He studied art in pre-state Israel from 1942 until 1948, when he returned to Brazil.

In 2013, the record price for a Palatnik work was reached when his “Sequencia Visual S-51” sold at Christie’s New York for $785,000. In Brazil, retrospective exhibitions of Palatnik’s have been held across the country since 1999.

Saadya Ehrenpreis, 35, Y.U. Student Who Defied Doctor’s Prognosis

Saadya Ehrenpreis

When Saadya Ehrenpreis was an infant, a doctor told his mother that he would “never walk, talk or amount to anything.” He wound up doing all three.

Ehrenpreis was born with Down syndrome, but he was intensely determined. With the help of his family, he not only learned to walk and talk, but he graduated high school, spent several years studying in yeshiva in Israel and attended Yeshiva University. Along the way, he charmed everyone around him with his relentlessly upbeat nature.

After he died of Covid-19 on April 28, at the age of 35, his funeral on Zoom was watched by nearly 1,000 people.

“One of the things that made him special was his unwavering optimism,” said Avi Ganz, the program director of Ohr Torah Stone’s Yeshivat Darkaynu, an Israel gap-year program for young men with special needs, which Ehrenpreis attended. “People were drawn to him because he saw only beauty in other people.”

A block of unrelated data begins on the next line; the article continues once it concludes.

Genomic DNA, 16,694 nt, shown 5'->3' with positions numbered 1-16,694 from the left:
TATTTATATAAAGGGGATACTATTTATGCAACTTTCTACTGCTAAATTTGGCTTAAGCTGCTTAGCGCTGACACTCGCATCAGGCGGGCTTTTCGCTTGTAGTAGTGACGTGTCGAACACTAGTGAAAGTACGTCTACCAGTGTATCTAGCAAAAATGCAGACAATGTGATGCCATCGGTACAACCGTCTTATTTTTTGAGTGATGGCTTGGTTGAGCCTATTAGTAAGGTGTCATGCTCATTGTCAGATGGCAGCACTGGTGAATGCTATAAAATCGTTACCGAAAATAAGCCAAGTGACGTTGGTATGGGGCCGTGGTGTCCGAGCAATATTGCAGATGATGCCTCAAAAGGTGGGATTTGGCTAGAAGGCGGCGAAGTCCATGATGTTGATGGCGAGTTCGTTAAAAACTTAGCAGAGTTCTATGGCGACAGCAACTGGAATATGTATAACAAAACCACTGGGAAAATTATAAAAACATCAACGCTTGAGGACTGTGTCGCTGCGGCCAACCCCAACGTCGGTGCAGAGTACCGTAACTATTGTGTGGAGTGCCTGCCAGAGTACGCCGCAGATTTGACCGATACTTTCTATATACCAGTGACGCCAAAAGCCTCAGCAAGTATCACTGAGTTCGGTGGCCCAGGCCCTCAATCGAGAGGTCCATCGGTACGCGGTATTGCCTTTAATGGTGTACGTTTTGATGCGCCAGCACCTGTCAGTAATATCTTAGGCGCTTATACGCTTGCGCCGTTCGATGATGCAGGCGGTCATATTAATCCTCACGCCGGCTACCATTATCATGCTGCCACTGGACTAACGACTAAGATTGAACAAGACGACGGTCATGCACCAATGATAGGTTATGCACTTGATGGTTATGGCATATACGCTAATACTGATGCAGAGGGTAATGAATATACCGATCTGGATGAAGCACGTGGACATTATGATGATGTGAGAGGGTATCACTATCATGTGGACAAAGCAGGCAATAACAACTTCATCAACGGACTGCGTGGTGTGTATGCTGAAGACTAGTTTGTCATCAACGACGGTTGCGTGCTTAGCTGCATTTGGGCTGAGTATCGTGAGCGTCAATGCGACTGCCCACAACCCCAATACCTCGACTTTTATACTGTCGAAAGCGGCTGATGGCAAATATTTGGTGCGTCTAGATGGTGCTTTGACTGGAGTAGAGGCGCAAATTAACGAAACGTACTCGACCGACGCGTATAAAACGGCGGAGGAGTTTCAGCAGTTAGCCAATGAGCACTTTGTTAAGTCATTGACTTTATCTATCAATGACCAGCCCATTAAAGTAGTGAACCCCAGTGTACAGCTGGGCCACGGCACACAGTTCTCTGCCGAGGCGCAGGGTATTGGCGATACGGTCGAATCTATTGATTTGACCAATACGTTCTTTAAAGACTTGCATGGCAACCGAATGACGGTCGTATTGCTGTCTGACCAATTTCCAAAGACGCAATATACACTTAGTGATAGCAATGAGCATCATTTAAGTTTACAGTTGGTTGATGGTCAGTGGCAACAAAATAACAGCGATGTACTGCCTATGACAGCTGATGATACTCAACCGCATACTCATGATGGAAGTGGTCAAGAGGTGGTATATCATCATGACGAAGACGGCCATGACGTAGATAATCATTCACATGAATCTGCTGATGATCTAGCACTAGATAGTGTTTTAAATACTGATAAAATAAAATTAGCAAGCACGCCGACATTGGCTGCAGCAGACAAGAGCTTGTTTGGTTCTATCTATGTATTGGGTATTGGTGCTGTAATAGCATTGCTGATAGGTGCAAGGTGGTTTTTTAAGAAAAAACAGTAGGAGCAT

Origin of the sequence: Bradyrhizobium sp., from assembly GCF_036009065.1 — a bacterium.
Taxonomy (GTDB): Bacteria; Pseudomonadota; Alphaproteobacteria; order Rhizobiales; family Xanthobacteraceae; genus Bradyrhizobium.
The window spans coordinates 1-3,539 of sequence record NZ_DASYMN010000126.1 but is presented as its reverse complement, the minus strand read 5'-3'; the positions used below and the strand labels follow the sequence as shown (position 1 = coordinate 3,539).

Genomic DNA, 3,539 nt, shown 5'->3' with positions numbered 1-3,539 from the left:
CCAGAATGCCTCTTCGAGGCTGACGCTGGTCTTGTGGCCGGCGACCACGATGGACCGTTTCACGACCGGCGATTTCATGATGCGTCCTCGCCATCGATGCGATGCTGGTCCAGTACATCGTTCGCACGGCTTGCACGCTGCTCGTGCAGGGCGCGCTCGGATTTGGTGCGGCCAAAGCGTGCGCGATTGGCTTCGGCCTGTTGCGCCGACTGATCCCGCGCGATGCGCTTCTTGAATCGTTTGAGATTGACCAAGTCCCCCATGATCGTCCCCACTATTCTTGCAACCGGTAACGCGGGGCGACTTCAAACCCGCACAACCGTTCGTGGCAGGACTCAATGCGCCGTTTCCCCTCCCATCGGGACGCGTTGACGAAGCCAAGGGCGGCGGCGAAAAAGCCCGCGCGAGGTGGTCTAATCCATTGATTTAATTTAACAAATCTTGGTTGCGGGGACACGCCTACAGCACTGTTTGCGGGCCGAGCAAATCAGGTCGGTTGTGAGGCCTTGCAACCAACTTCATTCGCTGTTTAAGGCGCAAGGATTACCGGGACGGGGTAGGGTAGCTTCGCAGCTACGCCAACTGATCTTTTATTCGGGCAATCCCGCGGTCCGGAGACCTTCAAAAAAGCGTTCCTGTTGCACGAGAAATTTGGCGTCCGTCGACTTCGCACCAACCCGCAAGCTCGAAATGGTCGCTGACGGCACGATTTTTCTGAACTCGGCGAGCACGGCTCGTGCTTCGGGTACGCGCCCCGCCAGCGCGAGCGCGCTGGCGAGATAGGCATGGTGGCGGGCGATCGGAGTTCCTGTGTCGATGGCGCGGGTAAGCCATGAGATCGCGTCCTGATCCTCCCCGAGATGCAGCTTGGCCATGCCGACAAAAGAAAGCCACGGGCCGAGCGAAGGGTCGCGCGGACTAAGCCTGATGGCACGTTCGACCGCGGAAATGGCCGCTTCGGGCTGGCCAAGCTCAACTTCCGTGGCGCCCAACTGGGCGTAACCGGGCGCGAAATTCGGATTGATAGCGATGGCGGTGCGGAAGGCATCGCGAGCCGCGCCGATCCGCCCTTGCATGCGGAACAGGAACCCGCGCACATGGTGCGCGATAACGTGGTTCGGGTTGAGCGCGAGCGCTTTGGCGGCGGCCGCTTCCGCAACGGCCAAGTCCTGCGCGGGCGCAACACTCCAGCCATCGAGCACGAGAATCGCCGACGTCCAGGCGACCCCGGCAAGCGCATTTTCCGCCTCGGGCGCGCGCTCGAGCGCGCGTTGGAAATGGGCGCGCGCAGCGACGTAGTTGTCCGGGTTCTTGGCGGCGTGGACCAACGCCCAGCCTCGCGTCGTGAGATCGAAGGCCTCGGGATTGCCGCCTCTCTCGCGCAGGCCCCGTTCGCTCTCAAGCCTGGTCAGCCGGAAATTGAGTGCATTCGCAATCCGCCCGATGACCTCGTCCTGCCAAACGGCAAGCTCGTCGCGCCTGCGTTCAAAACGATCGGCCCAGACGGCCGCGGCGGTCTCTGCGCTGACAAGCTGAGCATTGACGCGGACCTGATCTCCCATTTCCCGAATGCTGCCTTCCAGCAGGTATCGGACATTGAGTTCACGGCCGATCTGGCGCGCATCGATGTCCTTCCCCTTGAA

Ehrenpreis grew up as one of eight children in Brooklyn. After graduating high school at 21, he went to Israel, where he studied at Yeshivat Har Etzion.

In Israel, “he just blossomed,” said his sister, Yael Nechama Meyer.

Ehrenpreis subsequently went on to study at Yeshiva University as part of a special program that allowed him to attend specialized classes at the university’s campus in Manhattan. At YU, Ehrenpreis lived in a supervised group apartment.

Even though his was not a degree program, he was to be included in the university’s upcoming graduation ceremony, which was cancelled due to the coronavirus. In the last picture taken with his family, Ehrenpreis is wearing a cap and gown and smiling broadly.

“I never saw him get angry,” his mother, Ahava Ehrenpreis, a writer for the Jewish magazine Mishpacha, told JTA. “In terms of human emotional quotient, he was genius level. He was extremely empathetic and intuitive. If he sensed any tension in someone, he had to fix it.” 

read more:
comments